The Container Store

Whole-Brained Thinking

Whole-Brained Thinking

Film director Stanley Kubrick is widely considered one of the greatest and most important filmmakers of all time. During his long career, he helmed such iconic works as 2001: A Space Odyssey, The Shining, A Clockwork Orange, and Full Metal Jacket, and he was well-known for his highly methodical, perfectionist method of working with his actors and crew.
While some outside observers saw this as evidence that he was aloof or dictatorial, those close to Kubrick claim he actually had much more of a warm, collaborative relationship with those on set. In fact, several of his producers and crew members have attested that he would go so far as to make sure the studio doormen and janitorial staff got to share any thoughts they had regarding the script or the production. Makeup artist Barbara Daly described him as a “sponge,” soaking up good ideas from everyone around him to make the film better.

At The Container Store, this collaborative approach is what we call “whole-brained” thinking. Every employee is part of our company’s cognitive process, so we encourage open communication, value constructive feedback, and believe that good ideas can come from anyone. In a large company, even a seemingly minor change in policy or process by one department can significantly impact a completely different department in unexpected ways, so it’s important to think outside the box and consider any long-term effects carefully. By encouraging honest and open communication company-wide, you can help set the tone for a healthy, rewarding, and even fun workplace.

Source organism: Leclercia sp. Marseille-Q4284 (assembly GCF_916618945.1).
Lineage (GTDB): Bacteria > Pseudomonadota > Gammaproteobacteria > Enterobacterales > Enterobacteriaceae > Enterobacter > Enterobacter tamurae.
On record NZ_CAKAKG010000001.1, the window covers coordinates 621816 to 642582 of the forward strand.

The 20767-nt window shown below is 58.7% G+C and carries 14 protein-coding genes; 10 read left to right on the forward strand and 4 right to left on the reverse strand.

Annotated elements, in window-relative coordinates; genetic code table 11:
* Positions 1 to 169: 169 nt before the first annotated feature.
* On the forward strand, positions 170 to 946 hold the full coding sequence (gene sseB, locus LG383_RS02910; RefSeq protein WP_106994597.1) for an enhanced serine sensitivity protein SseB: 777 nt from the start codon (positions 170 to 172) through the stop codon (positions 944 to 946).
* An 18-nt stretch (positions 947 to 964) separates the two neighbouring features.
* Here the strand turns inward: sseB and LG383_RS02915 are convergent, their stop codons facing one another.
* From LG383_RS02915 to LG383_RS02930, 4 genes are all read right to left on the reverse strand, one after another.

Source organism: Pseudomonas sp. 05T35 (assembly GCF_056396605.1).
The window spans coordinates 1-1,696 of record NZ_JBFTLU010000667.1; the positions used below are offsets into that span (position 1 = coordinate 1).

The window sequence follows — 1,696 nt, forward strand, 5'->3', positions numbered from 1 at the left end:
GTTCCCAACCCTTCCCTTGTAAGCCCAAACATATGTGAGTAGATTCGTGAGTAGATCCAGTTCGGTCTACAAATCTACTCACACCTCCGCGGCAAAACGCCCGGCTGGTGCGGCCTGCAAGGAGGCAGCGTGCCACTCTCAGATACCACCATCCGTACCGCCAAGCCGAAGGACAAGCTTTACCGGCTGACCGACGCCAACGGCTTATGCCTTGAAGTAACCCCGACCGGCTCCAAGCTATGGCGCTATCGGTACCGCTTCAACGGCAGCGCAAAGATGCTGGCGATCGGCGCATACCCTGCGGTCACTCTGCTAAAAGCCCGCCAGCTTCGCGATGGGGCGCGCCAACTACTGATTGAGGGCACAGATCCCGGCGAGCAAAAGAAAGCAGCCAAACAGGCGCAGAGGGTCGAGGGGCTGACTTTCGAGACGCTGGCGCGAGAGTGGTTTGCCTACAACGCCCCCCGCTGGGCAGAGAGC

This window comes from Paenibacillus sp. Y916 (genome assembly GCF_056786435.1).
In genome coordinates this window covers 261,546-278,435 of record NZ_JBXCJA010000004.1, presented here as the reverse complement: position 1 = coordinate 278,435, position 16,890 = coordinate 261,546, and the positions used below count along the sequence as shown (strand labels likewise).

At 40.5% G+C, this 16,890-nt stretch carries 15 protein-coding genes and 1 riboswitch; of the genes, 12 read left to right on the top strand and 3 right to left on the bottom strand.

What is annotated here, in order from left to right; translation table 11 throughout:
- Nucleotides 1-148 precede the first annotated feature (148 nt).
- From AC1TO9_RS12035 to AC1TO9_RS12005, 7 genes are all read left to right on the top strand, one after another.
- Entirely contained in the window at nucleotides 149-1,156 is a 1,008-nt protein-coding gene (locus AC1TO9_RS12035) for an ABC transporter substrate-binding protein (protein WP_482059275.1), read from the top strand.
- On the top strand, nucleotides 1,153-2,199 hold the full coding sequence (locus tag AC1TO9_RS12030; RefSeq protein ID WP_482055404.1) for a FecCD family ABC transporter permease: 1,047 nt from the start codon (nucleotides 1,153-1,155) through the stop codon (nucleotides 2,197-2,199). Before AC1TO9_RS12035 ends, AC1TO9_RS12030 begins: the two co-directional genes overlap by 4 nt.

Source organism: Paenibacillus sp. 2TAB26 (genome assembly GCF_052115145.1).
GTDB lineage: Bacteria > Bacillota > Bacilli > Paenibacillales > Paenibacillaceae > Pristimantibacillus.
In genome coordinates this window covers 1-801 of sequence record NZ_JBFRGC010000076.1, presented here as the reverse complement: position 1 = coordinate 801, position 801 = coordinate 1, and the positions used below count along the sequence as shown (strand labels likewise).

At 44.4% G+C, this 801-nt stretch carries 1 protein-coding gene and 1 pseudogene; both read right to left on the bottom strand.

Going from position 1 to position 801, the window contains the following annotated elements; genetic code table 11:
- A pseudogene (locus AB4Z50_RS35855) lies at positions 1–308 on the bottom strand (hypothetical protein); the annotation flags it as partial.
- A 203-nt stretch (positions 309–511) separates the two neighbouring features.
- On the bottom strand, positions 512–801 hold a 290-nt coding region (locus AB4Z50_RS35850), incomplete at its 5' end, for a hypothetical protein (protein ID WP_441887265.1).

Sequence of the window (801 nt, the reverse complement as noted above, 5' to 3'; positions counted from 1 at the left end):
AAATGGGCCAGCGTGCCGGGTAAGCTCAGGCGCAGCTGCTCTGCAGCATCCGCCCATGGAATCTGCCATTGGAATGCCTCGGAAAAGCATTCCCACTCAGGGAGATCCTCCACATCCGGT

How can you engage your company in whole-brained thinking? Here are a few ideas:

  • When communicating your ideas, always consider your audience. Who might benefit from this information? And who might add a whole new perspective to these ideas?
  • Be open to feedback from anyone, even if a particular subject isn’t necessarily that person’s area of expertise.
  • Consider the power of your “wake.” Just like a boat’s wake has an effect on everything behind it, each person also has a wake, and their decisions impact those around them more than they realize.
  • Say no to “yes men.” It’s hard to learn anything new if you surround yourself with only those who share your opinions, so don’t be afraid of getting outside input. Healthy disagreements are a key to growth, both professionally and personally.
  • Always remember: whether you’re directing a movie or a working as part of a company, whole-brained thinking allows everyone involved to become fully-invested in what you’re doing and bring their best ideas to the table!